For, it is no longer a matter of “who we are” — because you are no longer one of the “team” because of your medical condition.  Instead, it is who “I” am — to look after your own best interests, by preparing, formulating and filing an effective Federal Disability Retirement application, and consulting with an Attorney who specializes in Federal Disability Retirement Law.

Sincerely,

Robert R. McGill, Esquire

 

OPM Disability Retirement Benefits: Fundamentals

What does it mean when a person says, “The fundamentals remain sound”?  Is it one of those “throw-away” lines which makes one sound intelligent, but upon closer inspection, means very little?  Sort of like the misuse of the double-negative that was popularly in use, where people say, “irregardless” of this or that?

Fundamentals are important to every successful endeavor, and in preparing, formulating and filing an effective Federal Disability Retirement application, to be submitted to the U.S. Office of Personnel Management, whether the Federal employee or U.S. Postal Worker is under FERS, CSRS or CSRS Offset, it is the “fundamentals” which must never be overlooked, but rather, to be focused upon, tweaked, considered carefully and crafted with greater perfection.

Unfortunately, many people who prepare a Federal Disability Retirement application, to be submitted to OPM, believe (erroneously) that the mere fact that one has a “serious” medical condition is enough to satisfy the eligibility criteria for an approval from OPM.  Always remember that there is a vast difference, with a “real” distinction, between “having” a medical condition and “proving” that the medical condition one has prevents the Federal or Postal worker from performing one or more of the essential elements of one’s Federal or Postal job.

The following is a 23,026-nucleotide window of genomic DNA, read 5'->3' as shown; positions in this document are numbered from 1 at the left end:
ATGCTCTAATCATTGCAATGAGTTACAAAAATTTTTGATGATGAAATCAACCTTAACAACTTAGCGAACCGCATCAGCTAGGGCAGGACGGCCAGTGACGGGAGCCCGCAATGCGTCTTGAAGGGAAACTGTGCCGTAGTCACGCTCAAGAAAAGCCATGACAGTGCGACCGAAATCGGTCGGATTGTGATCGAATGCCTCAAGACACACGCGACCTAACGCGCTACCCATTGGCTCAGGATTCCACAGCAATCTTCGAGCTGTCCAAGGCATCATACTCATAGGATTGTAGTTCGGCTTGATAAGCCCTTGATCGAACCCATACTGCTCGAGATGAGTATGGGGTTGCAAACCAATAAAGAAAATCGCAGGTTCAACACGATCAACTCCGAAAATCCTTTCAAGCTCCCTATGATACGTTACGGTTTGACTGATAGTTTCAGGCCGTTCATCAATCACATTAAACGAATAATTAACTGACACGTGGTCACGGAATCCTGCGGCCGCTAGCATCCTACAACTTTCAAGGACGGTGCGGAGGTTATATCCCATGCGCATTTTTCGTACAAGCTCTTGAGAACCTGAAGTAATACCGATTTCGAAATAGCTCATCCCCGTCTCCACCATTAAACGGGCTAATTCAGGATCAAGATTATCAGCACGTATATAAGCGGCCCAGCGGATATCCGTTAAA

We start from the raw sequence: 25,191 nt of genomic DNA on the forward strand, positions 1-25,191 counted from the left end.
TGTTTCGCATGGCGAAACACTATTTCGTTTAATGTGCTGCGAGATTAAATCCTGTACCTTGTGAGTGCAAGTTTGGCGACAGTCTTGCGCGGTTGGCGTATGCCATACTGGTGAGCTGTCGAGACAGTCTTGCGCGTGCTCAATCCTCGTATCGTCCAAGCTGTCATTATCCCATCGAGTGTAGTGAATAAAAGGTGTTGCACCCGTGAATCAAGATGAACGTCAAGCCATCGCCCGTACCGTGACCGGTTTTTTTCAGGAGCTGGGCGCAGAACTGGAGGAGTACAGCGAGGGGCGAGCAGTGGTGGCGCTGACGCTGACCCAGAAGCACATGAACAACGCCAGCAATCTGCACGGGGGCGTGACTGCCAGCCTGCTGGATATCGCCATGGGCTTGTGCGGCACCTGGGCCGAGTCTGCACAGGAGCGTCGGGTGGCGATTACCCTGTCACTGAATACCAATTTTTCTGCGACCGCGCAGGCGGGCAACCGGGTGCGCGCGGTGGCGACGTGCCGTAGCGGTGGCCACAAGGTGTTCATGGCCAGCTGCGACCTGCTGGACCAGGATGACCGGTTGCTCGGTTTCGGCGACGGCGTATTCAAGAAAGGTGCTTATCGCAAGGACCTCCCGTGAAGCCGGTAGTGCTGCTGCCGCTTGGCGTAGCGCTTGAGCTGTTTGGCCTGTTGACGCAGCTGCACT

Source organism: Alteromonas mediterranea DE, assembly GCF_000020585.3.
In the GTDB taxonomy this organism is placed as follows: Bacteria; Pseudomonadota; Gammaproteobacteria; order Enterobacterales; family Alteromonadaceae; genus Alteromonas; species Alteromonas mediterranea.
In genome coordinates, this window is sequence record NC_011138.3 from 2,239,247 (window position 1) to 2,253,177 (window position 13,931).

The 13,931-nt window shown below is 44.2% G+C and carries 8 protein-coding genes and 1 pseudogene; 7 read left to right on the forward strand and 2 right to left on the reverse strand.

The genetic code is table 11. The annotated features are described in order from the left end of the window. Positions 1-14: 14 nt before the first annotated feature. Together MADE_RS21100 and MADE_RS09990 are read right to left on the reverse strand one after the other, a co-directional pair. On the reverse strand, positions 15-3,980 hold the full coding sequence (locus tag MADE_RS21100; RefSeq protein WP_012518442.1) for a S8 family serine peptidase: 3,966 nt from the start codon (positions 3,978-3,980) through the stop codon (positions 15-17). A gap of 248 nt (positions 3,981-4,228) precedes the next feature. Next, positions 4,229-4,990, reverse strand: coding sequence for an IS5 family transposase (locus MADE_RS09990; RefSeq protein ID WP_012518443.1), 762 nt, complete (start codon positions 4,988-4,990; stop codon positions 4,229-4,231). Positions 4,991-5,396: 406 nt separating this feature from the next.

It is very easy to focus upon one’s pain, anguish and despair in dealing with a medical condition, and forget that an effective Federal Disability Retirement application, to be submitted to the U.S. Office of Personnel Management, is by necessity a “paper presentation” to an unknown, faceless person lost within a vast bureaucracy in Boyers, Pennsylvania, and in the process to neglect the “fundamentals” in preparing an effective OPM Disability Retirement application.

When the fundamentals are sound, the rest of it is sound; and though such “sayings” may often be thrown about without much thought put into it, it is the soundness of the fundamentals that will prove to be the effective application that gets a First-Stage approval in preparing, formulating and filing a Federal Disability Retirement application.

Sincerely,

Robert R. McGill, Esquire

 

OPM Disability Retirement: Meaningful turns

How many turns do we make on any given day?  Not just actual ones, like those turns while driving a car, but figurative ones, as well.  If a person approaches you and asks, “Did you make the right turn?” — what is the response?  Is there a “right” answer?  Is there a relationship in the English language between the terms “right”, “left” and the physical attributes we possess?

If a person tells of another, “He’s way out in left field,” is that because we attribute the term “left” with residues of the negative?  And, how did the terms “left” and “right”, when referred to in politics, come to have a meaning of equivalency?  Was the fact that right-hand dominance was historically preferred to left-handedness, to the extent that teachers once used to punish those students who naturally attempted to utilize their left hands in handwriting, drawing, etc., account for the linguistic dominance and preference given to the term “right” as opposed to “left”.

Do we understand the concept with greater presumption when a person says, “He made a left turn and got lost,” even if the person actually made a right turn and found himself in an unfamiliar neighborhood?  And what of “meaningful” turns – are there such things, as opposed to spurious and meaningless ones?  How often we confuse and conflate language with figurative speech and objective facts; and then we wonder why most people wander through life with confusion, puzzlement and an inability to cope.